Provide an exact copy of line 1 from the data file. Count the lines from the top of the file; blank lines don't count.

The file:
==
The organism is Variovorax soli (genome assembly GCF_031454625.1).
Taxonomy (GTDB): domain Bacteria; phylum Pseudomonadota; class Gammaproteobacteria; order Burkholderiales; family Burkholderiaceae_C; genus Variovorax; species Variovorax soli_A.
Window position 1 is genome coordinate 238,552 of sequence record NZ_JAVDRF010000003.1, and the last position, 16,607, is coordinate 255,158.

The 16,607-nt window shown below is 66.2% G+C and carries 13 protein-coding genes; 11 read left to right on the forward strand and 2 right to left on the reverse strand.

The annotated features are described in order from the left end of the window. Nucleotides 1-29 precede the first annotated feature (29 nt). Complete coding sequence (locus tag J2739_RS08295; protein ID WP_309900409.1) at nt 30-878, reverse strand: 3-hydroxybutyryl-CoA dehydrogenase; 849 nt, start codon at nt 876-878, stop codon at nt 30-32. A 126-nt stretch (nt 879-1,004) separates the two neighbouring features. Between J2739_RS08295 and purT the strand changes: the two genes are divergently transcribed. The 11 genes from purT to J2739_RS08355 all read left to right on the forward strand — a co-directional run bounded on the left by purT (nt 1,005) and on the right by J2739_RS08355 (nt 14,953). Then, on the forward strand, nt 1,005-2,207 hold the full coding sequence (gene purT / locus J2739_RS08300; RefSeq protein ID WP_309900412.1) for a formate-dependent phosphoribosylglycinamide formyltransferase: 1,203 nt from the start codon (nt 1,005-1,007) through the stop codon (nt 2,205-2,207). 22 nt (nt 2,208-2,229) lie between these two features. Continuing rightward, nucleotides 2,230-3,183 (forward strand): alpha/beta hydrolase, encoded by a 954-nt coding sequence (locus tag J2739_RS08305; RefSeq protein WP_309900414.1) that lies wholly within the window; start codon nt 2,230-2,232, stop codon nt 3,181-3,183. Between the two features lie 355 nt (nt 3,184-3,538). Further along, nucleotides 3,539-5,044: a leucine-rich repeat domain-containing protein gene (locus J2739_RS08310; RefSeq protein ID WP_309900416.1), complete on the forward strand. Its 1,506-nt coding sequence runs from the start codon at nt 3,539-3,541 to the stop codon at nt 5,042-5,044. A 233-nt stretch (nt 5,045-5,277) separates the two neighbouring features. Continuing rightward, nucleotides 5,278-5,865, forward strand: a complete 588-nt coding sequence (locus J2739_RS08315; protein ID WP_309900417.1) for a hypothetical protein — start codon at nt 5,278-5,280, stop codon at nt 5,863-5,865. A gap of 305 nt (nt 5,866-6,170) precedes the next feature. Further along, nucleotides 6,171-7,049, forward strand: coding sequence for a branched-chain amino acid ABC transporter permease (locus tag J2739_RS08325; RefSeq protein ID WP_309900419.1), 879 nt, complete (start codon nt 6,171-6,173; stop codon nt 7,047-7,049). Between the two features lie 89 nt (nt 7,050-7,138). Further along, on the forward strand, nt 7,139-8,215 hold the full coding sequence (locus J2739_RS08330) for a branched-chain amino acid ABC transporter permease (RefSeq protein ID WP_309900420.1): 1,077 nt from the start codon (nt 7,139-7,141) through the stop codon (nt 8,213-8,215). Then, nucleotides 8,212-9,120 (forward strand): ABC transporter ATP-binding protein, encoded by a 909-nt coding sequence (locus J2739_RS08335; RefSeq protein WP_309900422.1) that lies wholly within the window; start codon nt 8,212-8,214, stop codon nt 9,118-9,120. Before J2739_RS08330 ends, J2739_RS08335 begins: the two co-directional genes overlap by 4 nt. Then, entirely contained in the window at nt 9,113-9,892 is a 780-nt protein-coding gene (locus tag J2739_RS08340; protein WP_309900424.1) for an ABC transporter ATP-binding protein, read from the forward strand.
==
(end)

The organism is Variovorax soli (genome assembly GCF_031454625.1).